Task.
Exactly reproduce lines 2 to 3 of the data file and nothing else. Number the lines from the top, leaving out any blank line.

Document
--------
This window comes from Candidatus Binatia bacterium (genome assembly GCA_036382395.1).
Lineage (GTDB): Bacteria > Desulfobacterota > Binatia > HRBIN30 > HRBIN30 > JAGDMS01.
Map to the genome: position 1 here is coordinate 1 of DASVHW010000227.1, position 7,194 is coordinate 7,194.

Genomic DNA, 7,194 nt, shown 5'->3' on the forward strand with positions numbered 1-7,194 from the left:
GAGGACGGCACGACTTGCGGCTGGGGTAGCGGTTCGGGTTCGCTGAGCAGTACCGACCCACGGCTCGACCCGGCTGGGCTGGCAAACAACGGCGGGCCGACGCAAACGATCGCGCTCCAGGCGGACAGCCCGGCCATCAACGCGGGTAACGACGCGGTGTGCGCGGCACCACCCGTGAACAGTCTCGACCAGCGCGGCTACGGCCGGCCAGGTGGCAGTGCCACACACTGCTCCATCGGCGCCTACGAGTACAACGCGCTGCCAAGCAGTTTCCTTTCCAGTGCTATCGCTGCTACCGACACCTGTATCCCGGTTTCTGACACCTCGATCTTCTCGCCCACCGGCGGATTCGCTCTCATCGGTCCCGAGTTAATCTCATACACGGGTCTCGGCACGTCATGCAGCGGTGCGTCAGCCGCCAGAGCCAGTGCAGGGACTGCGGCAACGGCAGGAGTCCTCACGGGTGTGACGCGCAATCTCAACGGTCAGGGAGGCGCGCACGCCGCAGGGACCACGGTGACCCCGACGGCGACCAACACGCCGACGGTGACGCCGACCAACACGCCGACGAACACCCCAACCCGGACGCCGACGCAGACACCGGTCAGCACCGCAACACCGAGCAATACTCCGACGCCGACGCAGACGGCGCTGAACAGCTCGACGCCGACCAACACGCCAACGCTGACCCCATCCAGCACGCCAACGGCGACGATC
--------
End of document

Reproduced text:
Lineage (GTDB): Bacteria > Desulfobacterota > Binatia > HRBIN30 > HRBIN30 > JAGDMS01.
Map to the genome: position 1 here is coordinate 1 of DASVHW010000227.1, position 7,194 is coordinate 7,194.